Killed as they tried to save lives: Pakistan polio workers targeted

Vaccination programme suspended after five women are shot dead

Health experts have condemned a “devastating” assault by militants in which five female polio vaccinators were shot dead in co-ordinated attacks across two cities in Pakistan.

The murders highlight the challenge for health workers in what is one of the world's last bastions of the crippling disease. Four of the women were shot dead by men on motorbikes yesterday in three separate areas of Karachi, within the space of 20 minutes. The fifth woman was killed in Peshawar. A sixth vaccination worker, a man, was killed on Monday.

The women were working on a three-day vaccination scheme backed by the World Health Organisation in some of those areas where incidence of polio is the highest. The national drive, intended to give more than five million anti-polio drops, has been suspended in Karachi by the government.

No group has said it carried out the attacks but the Taliban is opposed to the health programme.

Polio often thrives in places where sanitation is poor. The ultimate aim of the project, which involves 90,000 health workers, is to provide drops to 35 million children. But the task of the government and the aid organisations has become increasingly difficult since the Taliban issued threats.

Sarah Crowe, Unicef's spokeswoman, said: "These attacks are a double tragedy. The work done to eradicate polio is pioneering. It has helped build up a foundation for stronger public health systems as health workers and polio vaccinators are often able to identify children who are missing out on routine immunisations. This comes at a time when Pakistan has made great strides against polio – last year 190 children contracted polio and this year it is 56. Every day the vaccination drive is on hold, more children lose out."

Sir Liam Donaldson, chairman of the independent monitoring board of the Global Polio Eradication Initiative, added: "The public health workers were doing heroic work to save children's lives in the final stage of the campaign to rid the world of a lethal and crippling disease. That they should lose their own lives in this appalling act of violence is devastating news for the global health community. In mourning their loss, we should honour their memories by showing their work will be carried on until every last child is safe from polio."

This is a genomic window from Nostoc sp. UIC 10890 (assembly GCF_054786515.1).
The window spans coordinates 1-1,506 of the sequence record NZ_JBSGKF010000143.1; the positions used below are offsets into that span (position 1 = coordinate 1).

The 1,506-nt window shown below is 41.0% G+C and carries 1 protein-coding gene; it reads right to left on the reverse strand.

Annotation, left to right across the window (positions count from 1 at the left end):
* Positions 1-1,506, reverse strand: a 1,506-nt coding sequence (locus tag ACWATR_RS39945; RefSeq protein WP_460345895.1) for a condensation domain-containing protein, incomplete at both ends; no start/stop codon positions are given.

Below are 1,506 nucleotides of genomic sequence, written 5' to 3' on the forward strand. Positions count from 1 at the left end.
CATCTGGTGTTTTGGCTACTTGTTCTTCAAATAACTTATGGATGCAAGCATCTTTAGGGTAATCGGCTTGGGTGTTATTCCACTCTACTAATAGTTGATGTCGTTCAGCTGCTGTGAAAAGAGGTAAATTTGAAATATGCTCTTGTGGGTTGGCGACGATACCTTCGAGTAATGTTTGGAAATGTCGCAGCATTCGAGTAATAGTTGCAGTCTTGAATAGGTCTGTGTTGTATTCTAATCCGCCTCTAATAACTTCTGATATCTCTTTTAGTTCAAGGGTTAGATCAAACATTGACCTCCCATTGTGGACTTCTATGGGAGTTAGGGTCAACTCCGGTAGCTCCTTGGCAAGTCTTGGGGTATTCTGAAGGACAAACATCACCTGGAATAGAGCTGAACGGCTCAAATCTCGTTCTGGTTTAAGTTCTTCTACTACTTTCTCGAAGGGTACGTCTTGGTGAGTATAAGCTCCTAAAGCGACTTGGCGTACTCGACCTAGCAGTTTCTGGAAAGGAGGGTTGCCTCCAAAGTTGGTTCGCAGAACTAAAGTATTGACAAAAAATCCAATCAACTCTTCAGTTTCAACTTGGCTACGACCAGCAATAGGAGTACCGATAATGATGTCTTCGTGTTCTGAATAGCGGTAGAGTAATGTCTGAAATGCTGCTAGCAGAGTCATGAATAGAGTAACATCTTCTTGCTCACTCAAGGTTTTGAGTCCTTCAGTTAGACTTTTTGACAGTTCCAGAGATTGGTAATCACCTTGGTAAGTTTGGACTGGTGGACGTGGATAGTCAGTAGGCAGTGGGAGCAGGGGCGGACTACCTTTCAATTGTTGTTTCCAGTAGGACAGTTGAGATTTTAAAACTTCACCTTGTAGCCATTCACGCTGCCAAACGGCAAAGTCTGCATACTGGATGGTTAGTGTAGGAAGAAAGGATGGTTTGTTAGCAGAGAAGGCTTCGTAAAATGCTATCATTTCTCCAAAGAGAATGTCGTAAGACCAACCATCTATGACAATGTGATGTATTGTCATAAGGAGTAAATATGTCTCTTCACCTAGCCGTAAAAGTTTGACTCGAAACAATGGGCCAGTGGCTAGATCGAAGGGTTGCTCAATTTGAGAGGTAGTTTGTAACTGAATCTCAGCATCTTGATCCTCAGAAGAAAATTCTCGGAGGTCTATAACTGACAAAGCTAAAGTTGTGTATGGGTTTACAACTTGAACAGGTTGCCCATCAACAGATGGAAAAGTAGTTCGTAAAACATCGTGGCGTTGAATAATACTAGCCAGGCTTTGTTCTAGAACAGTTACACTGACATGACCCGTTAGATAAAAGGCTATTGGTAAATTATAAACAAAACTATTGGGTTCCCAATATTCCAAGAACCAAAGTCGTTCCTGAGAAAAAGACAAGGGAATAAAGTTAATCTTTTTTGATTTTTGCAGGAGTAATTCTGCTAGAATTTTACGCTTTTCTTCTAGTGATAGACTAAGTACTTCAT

In many parts of Pakistan's north-west, the Taliban has banned such programmes, claiming they are a US-backed plan to sterilise Muslims. Antipathy to the vaccination drive has also increased since the CIA established a fake hepatitis drive in the city of Abbottabad to try to obtain information about Osama bin Laden.

Earlier this summer, more than 200,000 children in North and South Waziristan missed out on being vaccinated after the government failed to persuade militant leaders to lift their ban. "The polio workers have been targeted in these areas because there are elements of the Pashtun population – namely the Taliban – that are against the vaccination drive for various reasons," said Dr Guido Sabatinelli, head of the WHO's Pakistan's office.

"There is a misconception that the vaccine could be harmful to the children; there is a misconception that the polio workers are spies; and there is a misconception that the polio drives are somehow linked to military operations in the north and in the tribal areas."

Unlike India, which this year was declared polio-free, Pakistan is one of three nations still threatened by polio. The others are Nigeria and Afghanistan.The latest WHO figures suggest there have been 56 cases of polio confirmed in Pakistan this year with the results on about 300 other cases still outstanding. In 2011, almost 200 children were paralysed by the disease, the most in 15 years.

Yesterday's shootings, which were condemned by Pakistan's Prime Minister, Raja Pervez Ashraf, took place in parts of Karachi dominated by Pashtuns, who have a large presence in the port city of 18 million people.

Shahid Hayat, a senior police officer, blamed the killings on "militants who issued a fatwa against polio vaccination in the past". In addition to the women who were killed, two male workers were critically injured.

Mr Ashraf has ordered an inquiry into yesterday's killings and asked the authorities to do more to ensure the safety of those involved in polio eradication.